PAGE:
Battle of the St. Patrick's Day Shakes: Shamrock Vs. Grasshopper

With the coming of St. Patrick’s Day 2013, it’s that time of the year again when we embrace a beverage not usually available during the other months. I’m not talking about green beer; I mean the green Shamrock Shake at McDonald’s — available for a limited time from February to March — made “classier” in recent years by being rebranded as the McCafé Shamrock Shake. However, the newer labeling and transparent cup doesn’t hide the fact that this is pretty much the same, minty green shake of yesteryear that used to come in a paper cup, brought back to appease the nostalgic masses (much like McDonald’s does with the McRib from time to time).

It was suggested to me to compare this popular shake to another kind: one made from scratch instead of being dispensed out of a dessert machine with a mechanical lever. For this comparison, I was suggested to pull from the archive of recipes here at Cooking Channel: Hedy Goldsmith’s recipe for the Grasshopper Chocolate Mint Chess Pie Milkshake.

At a glance, it seems these are two minty shakes are similar enough to compare, however upon further analysis, you’ll see that one is a mint shake, and one is a chocolate mint shake. With that said, it only seems fair to break down the two into categories, so you can see which one best fits your lifestyle:

Prep Time:

McCafé Shamrock Shake: 1 min. (Participating locations may vary.)

Grasshopper Chocolate Mint Chess Pie Milkshake: 1 hr, 55 min. Yup. It took me about two hours to make this milkshake, which is more time than I anticipated going into this milkshake analysis. In fact, it’s the longest amount of time I’ve ever spent making a milkshake, by at least 1 hr and 50 minutes. If you follow the recipe, you’ll see that it actually involves first baking a chocolate pie from scratch (with a pre-made crust; add more time, if you do everything from scratch). Once the pie is baked and cooled, a slice of it goes in a blender with other ingredients. Effective use of time? It depends if you have better things to do in your day.

Price:

McCafé Shamrock Shake: $2.89 for a regular 16 oz. serving. (Participating locations may vary.)

Grasshopper Chocolate Mint Chess Pie Milkshake: About $51. Going into this shake comparison, I realized that I didn’t have any of the needed ingredients in my fridge or cupboard, and had to buy them all. Obviously, for a milkshake that requires baking a whole pie first — just so you can put one slice in a blender — it will cost you a pretty penny if you’re starting with nothing. If you’re going to make all eight shakes from all the slices in the pie, you can divide that $51 by 8 and get an individual cost of $6.38.

Caloric intake:
McCafé Shamrock Shake: 660 for a 16 oz. serving.

Grasshopper Chocolate Mint Chess Pie Milkshake: When adding all the ingredients in preparation of this pie/milkshake, I was definitely conscious of how everything is going to add up in terms of calories. I mean, when a recipe calls for ¾ cup of sugar, that’s 580 calories right there. Doing the math, all the ingredients for the pie filling — the butter, unsweetened chocolate, eggs, creme de cacao, flour, etc. — totals 2242 calories. Adding 800 for the crust equals 3042 calories. Now divide that by 8 for one slice = 380. That 380 goes in a blender with more ingredients, totaling 870. Add another 65 calories of garnish and you have a milkshake with 935 calories. Not too bad, considering what it is.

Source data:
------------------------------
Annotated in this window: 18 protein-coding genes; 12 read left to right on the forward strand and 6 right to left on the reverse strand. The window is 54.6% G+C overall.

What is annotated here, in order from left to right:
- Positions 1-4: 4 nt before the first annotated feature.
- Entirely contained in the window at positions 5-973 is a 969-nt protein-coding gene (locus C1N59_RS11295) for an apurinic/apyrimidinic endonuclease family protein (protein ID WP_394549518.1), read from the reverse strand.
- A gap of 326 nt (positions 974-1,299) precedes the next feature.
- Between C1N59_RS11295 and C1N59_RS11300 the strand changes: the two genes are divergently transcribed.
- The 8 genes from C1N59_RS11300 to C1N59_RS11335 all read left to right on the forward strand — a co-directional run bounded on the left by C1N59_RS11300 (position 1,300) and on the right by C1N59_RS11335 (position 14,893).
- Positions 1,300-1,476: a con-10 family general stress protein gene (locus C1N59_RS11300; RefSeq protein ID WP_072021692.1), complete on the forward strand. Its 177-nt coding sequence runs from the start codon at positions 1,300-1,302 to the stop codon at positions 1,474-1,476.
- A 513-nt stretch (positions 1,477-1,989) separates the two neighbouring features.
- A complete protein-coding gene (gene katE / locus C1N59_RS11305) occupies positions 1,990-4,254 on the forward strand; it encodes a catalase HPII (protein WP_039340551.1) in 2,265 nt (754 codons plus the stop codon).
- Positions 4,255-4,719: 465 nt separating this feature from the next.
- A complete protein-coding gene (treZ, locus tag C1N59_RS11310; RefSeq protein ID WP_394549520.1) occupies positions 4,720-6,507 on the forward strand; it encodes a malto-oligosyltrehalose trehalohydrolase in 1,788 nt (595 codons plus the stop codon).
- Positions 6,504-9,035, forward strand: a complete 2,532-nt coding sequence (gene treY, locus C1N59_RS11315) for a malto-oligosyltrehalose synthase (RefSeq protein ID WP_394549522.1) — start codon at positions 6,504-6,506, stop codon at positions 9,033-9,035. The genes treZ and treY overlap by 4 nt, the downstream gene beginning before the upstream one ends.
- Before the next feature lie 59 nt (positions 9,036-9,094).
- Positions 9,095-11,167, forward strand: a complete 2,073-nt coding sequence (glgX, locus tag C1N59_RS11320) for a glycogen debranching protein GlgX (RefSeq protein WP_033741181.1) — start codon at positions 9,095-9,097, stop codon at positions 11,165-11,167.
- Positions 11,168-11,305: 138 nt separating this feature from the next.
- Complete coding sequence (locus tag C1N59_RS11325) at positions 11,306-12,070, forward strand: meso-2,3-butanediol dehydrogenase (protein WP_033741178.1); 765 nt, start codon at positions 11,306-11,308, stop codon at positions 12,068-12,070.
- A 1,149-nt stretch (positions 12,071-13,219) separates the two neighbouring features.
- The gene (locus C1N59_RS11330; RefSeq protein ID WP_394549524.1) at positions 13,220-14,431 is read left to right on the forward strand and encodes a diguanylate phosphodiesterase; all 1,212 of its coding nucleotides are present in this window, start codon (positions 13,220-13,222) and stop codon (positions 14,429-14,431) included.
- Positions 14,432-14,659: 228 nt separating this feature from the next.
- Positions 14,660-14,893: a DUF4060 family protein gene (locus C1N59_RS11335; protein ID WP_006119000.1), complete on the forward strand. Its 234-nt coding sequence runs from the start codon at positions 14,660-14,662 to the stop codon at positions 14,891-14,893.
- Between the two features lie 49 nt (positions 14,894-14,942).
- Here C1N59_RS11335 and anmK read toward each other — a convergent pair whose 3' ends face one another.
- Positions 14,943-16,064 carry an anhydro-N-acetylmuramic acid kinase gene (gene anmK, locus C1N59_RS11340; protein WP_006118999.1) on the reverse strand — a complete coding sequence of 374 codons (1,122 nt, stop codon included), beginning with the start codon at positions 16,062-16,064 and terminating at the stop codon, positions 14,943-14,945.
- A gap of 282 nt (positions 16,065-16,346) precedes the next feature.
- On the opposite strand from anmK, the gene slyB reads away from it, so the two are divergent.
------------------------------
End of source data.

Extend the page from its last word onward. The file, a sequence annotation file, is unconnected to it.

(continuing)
Taste:

McCafé Shamrock Shake: It’s minty. It’s creamy. It’s frosty. Those are all good adjectives — but it also has that weird aftertaste that reminds me of Milk of Magnesia. Obviously the Shamrock Shake is made with some sort of unnatural mint flavoring, although the ingredients on McDonald’s website says it contains “natural flavor (plant source)” with those curious use of parentheses.

Grasshopper Chocolate Mint Chess Pie Milkshake: It should be mentioned that neither of these milkshakes actually call for actually using fresh mint at all. The Grasshopper Pie Shake gets its minty flavor through York Peppermint Patties, which is made with the listed ingredient, “oil of peppermint.” This gives the patty its signature refreshing taste, which transcends into the milkshake. One notable difference between this shake and the McDonald’s one is that it has a lot more texture; there are bits of chocolate and pie crust, which is a nice touch — sort of like a cookies ‘n cream shake, or any milkshake with crumbles in it.

Final Analysis:

As I said before, it’s not truly fair to compare these two shakes because one is just a mint shake, while the other is a chocolate mint shake. However, with time and money as a factor, I’d definitely opt for the McDonald’s one, if I’m just by myself and craving a mint shake. Of course, if I’m with seven other friends or family and want to make a to-do about the whole thing, I could make the Grasshopper Pie shake. I might feel better about knowing the ingredients in it, given I have the time to buy and prepare them. Plus it has the added chocolate, which I love. I suppose for the sake of saving time I could always spend one minute getting a Shamrock Shake, and another minute to put it in a blender with a graham cracker and a store-bought brownie. Now if I’d had to bake that brownie from scratch, that’d be another story.

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Erik Trinidad is a food and travel writer, and author of Fancy Fast Food: Ironic Recipes with No Bun Intended , based off his popular food humor blog .

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